The term of service is for eight years from
November 20, lt75, when , the service is to
The contractors are to receive $449,750 per
annum for thirteen trips performed each way,
boats to leave Sydney and Otago every 28 days,
commencing November 20. the snbsidy to be
shared equally by New South Wales and New
The rate of speed is to be 11 knots an hour,
or 204 knots a day.
The vessels are to touch at Honolulu and
Fiji, on both the outward and return trips.
The " forked service " has been fixed on,
viz : that which requires two steamers to per
form the service between Fiji and Sydney and
Auckland. By this arrangement both colonies
are placed on an equal basis. This last plan
was originally suggested in 1872 to Mr. Webb,
by the editor of this paper, in which it was
first published early in 1673. When fully
adopted and carried into effect it will be found
to be the most popular as it is the most equitable
nal on its millennial period. As its founder,
we were invited to take part in the festivity,
an honor which we heartily accepted. At one
end of the table sat the present proprietor, Mr.
Black, at the other tbe worthy editor, Mr.
H. L. Sheldon, while around were seated near
j ly all who have ever been employed in the
The occasion of course recalled many old
time incidents, and among those present were
! several who assisted in getting out the first is
' sue. which appeared nineteen years ago July
2, 1856. We well remember when the first
j number was printed. There were some fifteen
I or twenty of our fcrroer resident merchants
and others eagerly waiting around the press
to witness the birth of the infant Cyclops,
which has more than once controlled the des
tiny of Hawaii nei. and which has now reach
its present maturity. There were present.
Barnum Field, Captain Snow, Fred. Hanks,
Captain Spencer, Dr. Wood, Dr. Judd, J. C.
Spalding and others, interested in its establish
ment. Mr. Field secured tbe very first copy
struck off, and many veare later, when we met
him in California, he said he still retained it
as a memento of tbe halcyon days spent in
Honolulu. Dr. Judd obtained the second copy
printed. It was then a small sheet, but pos
sessed a very neat and attractive appearance,
which has never since been excelled.
We congratulate the proprietor and all con
nected with it on its auspicious entry into its
millennial eriod, and we hope it may enjoy a
prosperity greater than it has ever had. With
the reciprocity treaty fully ratified, with an
impetus given to agriculture throughout the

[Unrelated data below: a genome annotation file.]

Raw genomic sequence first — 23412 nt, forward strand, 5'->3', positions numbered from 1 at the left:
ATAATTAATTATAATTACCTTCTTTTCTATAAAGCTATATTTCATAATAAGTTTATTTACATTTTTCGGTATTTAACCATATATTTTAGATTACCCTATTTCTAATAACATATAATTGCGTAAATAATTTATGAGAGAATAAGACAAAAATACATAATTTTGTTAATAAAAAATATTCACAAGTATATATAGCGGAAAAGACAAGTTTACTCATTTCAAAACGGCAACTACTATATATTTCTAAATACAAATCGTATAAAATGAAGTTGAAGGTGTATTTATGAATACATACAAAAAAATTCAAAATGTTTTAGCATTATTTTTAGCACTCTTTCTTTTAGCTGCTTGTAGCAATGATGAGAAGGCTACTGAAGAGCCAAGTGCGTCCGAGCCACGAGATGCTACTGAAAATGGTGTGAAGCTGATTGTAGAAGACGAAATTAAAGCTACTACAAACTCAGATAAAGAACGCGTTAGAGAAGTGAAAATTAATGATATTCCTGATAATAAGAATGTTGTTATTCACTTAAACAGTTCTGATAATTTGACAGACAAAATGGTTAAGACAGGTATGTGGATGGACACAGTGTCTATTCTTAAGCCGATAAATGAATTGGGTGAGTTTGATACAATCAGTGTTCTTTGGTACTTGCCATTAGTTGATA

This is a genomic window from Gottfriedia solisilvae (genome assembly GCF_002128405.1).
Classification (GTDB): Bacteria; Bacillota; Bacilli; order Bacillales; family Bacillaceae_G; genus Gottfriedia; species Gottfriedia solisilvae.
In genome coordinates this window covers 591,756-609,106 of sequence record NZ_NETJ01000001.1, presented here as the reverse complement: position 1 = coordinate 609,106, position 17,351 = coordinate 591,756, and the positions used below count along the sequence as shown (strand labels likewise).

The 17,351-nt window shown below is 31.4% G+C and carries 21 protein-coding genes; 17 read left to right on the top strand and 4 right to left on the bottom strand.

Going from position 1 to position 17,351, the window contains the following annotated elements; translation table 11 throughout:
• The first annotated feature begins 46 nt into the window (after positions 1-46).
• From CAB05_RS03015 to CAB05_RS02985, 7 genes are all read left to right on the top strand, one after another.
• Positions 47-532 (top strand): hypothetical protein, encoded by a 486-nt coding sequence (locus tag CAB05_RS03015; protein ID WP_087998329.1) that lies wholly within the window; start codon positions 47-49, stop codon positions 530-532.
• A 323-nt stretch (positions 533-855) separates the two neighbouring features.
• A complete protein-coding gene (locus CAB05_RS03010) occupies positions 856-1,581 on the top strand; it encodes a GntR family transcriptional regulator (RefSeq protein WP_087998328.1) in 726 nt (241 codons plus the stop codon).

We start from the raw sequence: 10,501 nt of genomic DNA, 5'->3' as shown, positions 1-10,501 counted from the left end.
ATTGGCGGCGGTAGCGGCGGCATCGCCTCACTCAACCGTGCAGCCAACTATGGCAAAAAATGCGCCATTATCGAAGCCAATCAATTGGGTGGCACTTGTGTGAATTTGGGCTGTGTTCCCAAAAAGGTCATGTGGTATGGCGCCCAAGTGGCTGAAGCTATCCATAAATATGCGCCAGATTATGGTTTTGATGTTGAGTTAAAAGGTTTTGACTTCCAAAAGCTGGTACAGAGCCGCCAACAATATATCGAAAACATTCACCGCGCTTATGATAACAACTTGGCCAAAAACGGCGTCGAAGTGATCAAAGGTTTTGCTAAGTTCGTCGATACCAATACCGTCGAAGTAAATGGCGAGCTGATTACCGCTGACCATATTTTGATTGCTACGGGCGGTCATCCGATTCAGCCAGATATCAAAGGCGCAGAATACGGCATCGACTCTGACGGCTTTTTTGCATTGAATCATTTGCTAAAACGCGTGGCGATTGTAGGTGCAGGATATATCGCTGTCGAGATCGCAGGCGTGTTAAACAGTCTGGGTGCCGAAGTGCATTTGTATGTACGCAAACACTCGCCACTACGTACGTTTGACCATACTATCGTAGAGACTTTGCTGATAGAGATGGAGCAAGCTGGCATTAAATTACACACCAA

group, it ought to, and doubtless will, share
in the increased prosperity of Hawaii nei.
With the same ij,'uii we have always had for
the -4rfr,'iser, we wish it continued success.
Hawaiian (.Bide Hook.
This is the title of a small hand-book of
about 140 pages prepared and issued by the
1 publisher of this paper, the printing of which
is nearly finished, so that it will be ready for
circulation by the end of August. The plan
on which the book has been compiled is to treat
of each island separately, having something re
lating to every place or object of interest, so
that the traveler, with the aid of this volume,
can visit each locality and pursue his inquiries
regarding it There are, in this way, over one
hundred topics or places referred to under sep
arate heads. After concluding a description of
all noteworthy places in the group, there fol
lows a chapter of information for immigrants,
on various subjects. This is prepared in the
form of questions and answers. Then the pop
ulation of the islands is given observations on
the weather hints to travelers table of dis
tances, by land and by sea government statis
tics, &c., concluding with a table of contents.
There is also a small map of the group, a pic
ture of the Hotel, and of a Hawaiian female.
The volume is of a handy sire, such as can
readily be carried in the pocket or mailed, and
will be sold at the moderate price of sixty
cents per copy, or six dollars per dozen. It
can lie mailed abroad at a cost of ten or twelve
ccDts, and will doubtless prove an acceptable
reference book in foreign countries, where it is
intended chiefly for circulation.
An edition of 4,000 copies has been issued,
and a few advertisements will be received for
insertion on the fly leaves. Those who wish to
take advantage of its large circulation, for their j
own benefit, will please to hand in their notices
without delay, as the book will be completed j
within two or three weeks at the farthest.
It has been said that every well-to-do trav- t
eler who visits this group and remains two :
months in sight-seeing, spends at least five '